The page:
The fruit consists of a fleshy husk which encloses a spherical seed, ½ inch to 1-¼ inch in diameter. Inside the hard, durable shell is the kernel, or macadamia nut, whose distinctive flavor has been compared to that of a superfine filbert. Under favorable conditions the macadamia begins to produce in six or seven years. It is a long-lived tree which may have a productive life of 60 years or more. In full production, well-grown mature trees may annually yield sixty to one-hundred fifty pounds or more of in-shell nuts.
How is macadamia grown?
The most important factor in successful propagation of macadamia is choosing a suitable site. The tree thrives best without shade, in mild, frost-free, subtropical climates. It requires at least 50? of well-distributed rainfall annually. Good drainage and protection from strong winds are vital. In Guatemala, a promising six-year-old macadamia orchard of 700 acres was virtually destroyed overnight in 1978 by an unexpected 70mph wind storm, which blew down 90% of the grafted trees.
In Hawaii macadamias thrive in elevations ranging from sea level up to 2,000 feet above sea level. If there is less than 50? of rain per year it is advisable to supplement water by irrigation. Weeds are controlled through the use of approved herbicides, and fertilization is necessary for growth and nut production. Fertilizer is applied at least three times a year, increasing it in proportion to the size and productivity of the tree. Strict measures must be taken to control the spread of diseases and pests, if the trees are at risk.
All of the commercial macadamia orchards in Hawaii are planted with grafted trees of M. integrifolia, the smooth-shell type. Trees are first kept in the nursery for two years, before being moved into the field for their final position. After being planted in the field it takes about five years for a tree to start producing a small crop, with production increasing at an accelerated rate, until full production is reached in the twelfth to fifteenth year. At that point, an annual yield of fifty to one-hundred fifty pounds of in-shell nuts per tree may be expected.
Spacing between trees varies in Hawaii. With standard sized trees, the recommended spacing is about 25 to 35 feet between the rows, and 18 to 25 feet between the trees in a row. Closer spacings may require thinning or heavy pruning to avoid excessive crowding of the trees.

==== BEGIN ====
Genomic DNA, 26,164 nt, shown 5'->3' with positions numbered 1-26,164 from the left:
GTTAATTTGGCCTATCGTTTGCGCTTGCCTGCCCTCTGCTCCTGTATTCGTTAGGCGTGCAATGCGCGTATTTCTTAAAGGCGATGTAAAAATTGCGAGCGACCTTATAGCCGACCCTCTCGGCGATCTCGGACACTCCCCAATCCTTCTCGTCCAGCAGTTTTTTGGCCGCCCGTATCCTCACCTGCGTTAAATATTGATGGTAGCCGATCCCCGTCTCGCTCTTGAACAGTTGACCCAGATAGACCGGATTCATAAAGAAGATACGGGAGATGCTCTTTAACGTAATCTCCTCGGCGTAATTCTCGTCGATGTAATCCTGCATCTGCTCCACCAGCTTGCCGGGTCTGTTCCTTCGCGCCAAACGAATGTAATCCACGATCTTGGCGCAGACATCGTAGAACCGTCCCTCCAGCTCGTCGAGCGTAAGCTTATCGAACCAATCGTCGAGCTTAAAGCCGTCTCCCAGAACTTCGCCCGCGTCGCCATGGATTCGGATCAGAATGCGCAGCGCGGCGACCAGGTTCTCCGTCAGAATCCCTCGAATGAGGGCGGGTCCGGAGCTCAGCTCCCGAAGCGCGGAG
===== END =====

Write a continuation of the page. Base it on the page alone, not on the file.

Before the nuts drop, the ground should be cleared of weeds, debris, fallen leaves, branches and other obstructions. Since labor in Hawaii is scarce and expensive, various experiments have been made throughout the years to mechanize macadamia orchard operations. Large vacuum cleaners were tried, but this method did not work out well, as too much dirt and foreign matter were sucked up along with the nuts. Plastic netting supported between the trees to funnel the falling nuts into a collection point was found to be too expensive; moreover, leaves and branches fell into the nets, causing snarls. Tree shakers have to be used with great care since the nuts naturally fall off the tree only when they are mature, but vigorous shaking of the tree may cause immature, green nuts to fall, along with the ripe nuts. In many orchards that have flat surfaces, nuts are picked up off the ground by a mechanical harvester which passes up and down the rows. Brushes push the nuts onto a conveyor, which deposits them in a bin or trailer. However, some hand labor is always necessary. During harvest season the nuts should be picked up every six to eight weeks to avoid deterioration of the final product.